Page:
October 1934

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The following events occurred in October 1934:

October 1, 1934 (Monday)[edit]

  • The Foreign Press Association in Berlin delivered a message to Joseph Goebbels, asking him to "take the necessary steps in our mutual interests to protect foreign journalists henceforth against slanders and chicane, as we are convinced these happenings are unknown to you." The letter went on to state, "For some time there has been evidence of systematic action against foreign journalists residing here. Foreign journalists of distinction, both women and men, who for years within the limits of their own national possibilities reported on Germany with good will, hear their profession attacked at gatherings to which they have been invited. Moreover, the residences of members were recently searched disgracefully by members of the GSP. The fruitlessness of the searches does not alter the fact that the victims were disillusioned, if not embittered."[1]
  • The newspaper comic strip Life's Like That first appeared.
  • Born: Chuck Hiller, baseball player, in Johnsburg, Illinois (d. 2004); Shakeb Jalali, poet, in Aligarh, British India (d. 1966)

October 2, 1934 (Tuesday)[edit]

October 3, 1934 (Wednesday)[edit]

October 4, 1934 (Thursday)[edit]

October 5, 1934 (Friday)[edit]

October 6, 1934 (Saturday)[edit]

October 7, 1934 (Sunday)[edit]

October 8, 1934 (Monday)[edit]

  • A one-day general strike was held in Cuba. The Communist Confederation of Labour in Cuba called it off that night after a day of rioting.[8]

October 9, 1934 (Tuesday)[edit]

October 10, 1934 (Wednesday)[edit]

October 11, 1934 (Thursday)[edit]

  • Nazi official August Jäger declared Regional Bishop Hans Meiser to be removed from office for resisting Ludwig Müller's control of the Protestant church. Thousands gathered around Meiser's church in Munich until the bishop came and addressed them. "I do not intend to retreat and I lodge protest here against the force being used against our church and I am unwilling to lay down the episcopal office conferred on me by our church", Meiser declared before proceeding to his house arrest.[10][11]
  • 1,200 coal miners in Pécs, Hungary went on an underground hunger strike and threatened to commit suicide by shutting off their air supply if their demands for higher wages were not met.[12][13]

October 12, 1934 (Friday)[edit]

  • Demonstrators gathered in the court of the episcopal palace in Munich to protest the removal of Bishop Meiser. The bishop stepped to the balcony but only spoke a few words of gratitude to the crowd before going back inside.[14]
  • The musical film The Gay Divorcee starring Fred Astaire and Ginger Rogers was released.
  • Died: Willy Clarkson, 72 or 73, English costume designer and wigmaker

October 13, 1934 (Saturday)[edit]

  • Bavarian Protestants called off meetings and church services to protest the removal of Bishop Meiser. Pastors supporting Meiser had planned to distribute pamphlets among worshipers on Sunday, but the Gestapo seized the literature before it could be issued for distribution.[15]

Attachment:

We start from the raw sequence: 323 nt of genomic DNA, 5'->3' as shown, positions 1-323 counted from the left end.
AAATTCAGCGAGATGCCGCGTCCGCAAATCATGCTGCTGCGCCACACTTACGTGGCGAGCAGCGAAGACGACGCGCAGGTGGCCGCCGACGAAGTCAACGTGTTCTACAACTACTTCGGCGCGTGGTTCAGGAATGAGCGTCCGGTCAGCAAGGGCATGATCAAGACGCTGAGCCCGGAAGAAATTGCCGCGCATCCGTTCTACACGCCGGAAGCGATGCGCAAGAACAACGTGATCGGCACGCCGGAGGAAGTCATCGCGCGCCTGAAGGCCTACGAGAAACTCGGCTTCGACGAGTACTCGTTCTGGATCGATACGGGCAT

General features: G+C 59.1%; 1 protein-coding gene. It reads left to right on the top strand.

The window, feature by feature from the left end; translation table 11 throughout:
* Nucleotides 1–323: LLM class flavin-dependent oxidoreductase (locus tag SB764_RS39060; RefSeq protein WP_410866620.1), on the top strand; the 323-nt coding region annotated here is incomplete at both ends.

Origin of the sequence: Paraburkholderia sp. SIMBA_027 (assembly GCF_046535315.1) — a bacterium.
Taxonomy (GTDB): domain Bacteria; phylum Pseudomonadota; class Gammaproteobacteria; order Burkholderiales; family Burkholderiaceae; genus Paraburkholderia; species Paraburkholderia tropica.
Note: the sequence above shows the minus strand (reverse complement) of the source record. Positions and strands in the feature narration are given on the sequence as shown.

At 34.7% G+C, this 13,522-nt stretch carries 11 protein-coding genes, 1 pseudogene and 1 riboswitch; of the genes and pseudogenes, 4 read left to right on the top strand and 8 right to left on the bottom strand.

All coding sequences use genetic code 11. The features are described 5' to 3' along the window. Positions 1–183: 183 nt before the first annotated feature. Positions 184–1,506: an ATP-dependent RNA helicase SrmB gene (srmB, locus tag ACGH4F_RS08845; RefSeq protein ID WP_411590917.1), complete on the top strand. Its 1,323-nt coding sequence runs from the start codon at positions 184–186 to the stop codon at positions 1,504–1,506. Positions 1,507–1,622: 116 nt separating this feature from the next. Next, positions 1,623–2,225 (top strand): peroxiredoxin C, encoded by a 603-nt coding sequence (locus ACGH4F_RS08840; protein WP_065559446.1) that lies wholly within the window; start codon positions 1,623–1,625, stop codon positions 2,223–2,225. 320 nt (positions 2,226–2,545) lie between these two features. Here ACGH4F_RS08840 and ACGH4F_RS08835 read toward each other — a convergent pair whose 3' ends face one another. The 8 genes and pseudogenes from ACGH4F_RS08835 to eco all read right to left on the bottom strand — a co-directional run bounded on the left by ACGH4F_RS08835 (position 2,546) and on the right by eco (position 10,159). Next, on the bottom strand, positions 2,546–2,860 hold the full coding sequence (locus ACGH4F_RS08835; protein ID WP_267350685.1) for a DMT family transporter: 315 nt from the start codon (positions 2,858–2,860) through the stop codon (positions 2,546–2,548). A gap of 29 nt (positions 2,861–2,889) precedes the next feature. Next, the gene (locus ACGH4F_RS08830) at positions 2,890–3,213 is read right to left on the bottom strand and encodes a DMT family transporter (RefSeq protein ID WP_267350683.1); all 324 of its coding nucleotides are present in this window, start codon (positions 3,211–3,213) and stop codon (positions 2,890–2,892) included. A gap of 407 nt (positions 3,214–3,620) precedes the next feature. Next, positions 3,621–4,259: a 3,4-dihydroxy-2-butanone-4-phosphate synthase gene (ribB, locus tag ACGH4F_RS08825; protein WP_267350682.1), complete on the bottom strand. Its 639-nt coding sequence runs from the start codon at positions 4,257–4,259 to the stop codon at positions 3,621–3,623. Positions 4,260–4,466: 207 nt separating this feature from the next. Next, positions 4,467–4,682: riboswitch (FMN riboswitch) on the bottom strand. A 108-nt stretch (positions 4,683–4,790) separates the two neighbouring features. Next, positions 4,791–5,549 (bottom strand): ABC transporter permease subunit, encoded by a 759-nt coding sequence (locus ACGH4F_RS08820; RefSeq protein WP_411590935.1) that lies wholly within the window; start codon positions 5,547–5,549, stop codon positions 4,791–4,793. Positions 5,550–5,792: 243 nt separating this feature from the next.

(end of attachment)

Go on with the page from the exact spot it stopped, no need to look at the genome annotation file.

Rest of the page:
• Born: Nana Mouskouri, singer, in Chania, Crete, Greece

October 14, 1934 (Sunday)[edit]

  • 16,000 pastors of the Protestant church bitterly assailed Ludwig Müller and the Nazi control of the churches. An opposition manifesto distributed to congregations said that Müller and August Jäger were responsible for "the triumph of violence and hypocrisy." The Reverend Martin Niemöller called it "ghastly and shocking how a few persons calling themselves Christian Protestants are persecuting the congregations of Christ."[16]

October 15, 1934 (Monday)[edit]

October 16, 1934 (Tuesday)[edit]

  • The Long March began in southwest China.[18]
  • The Hungarian coal miners ended their hunger strike after five days when the owners made concessions.[13]
  • All the ministers of the German cabinet swore oaths of loyalty to Hitler in the chancellery. Chief of the Reich Chancellery Hans Lammers then declared that the Weimar Constitution which Hitler swore to uphold when he became chancellor was canceled.[19]

October 17, 1934 (Wednesday)[edit]

Born in Muncie, Indiana on October 13, 1902, Harry Pierpont, 32 was executed in Ohio for killing Sheriff Jess Sarber while he was breaking John Dillinger out of jail in Lima, Ohio.

  • A congressional committee on un-American activities held a hearing in New York on the Friends of New Germany. 300 members of the organization interrupted the proceedings several times with jeers and shouts of "Heil Hitler". A fistfight almost broke out between Jews and Nazi sympathizers when the hearing let out into the hall.[20]
  • Born: Rico Rodriguez, ska and reggae trombonist, in Kingston, Jamaica (d. 2015)
  • Died: Santiago Ramón y Cajal, 82, Spanish histologist, neuroscientist and Nobel laureate.

October 18, 1934 (Thursday)[edit]

October 19, 1934 (Friday)[edit]

  • The Little Entente and Balkan Entente issued identically-worded messages expressing solidarity with Yugoslavia and laying responsibility for the assassination of King Alexander upon terrorists urged on by the foreign policies of nations that were not named but were clearly indicated to be Hungary and Italy.[22]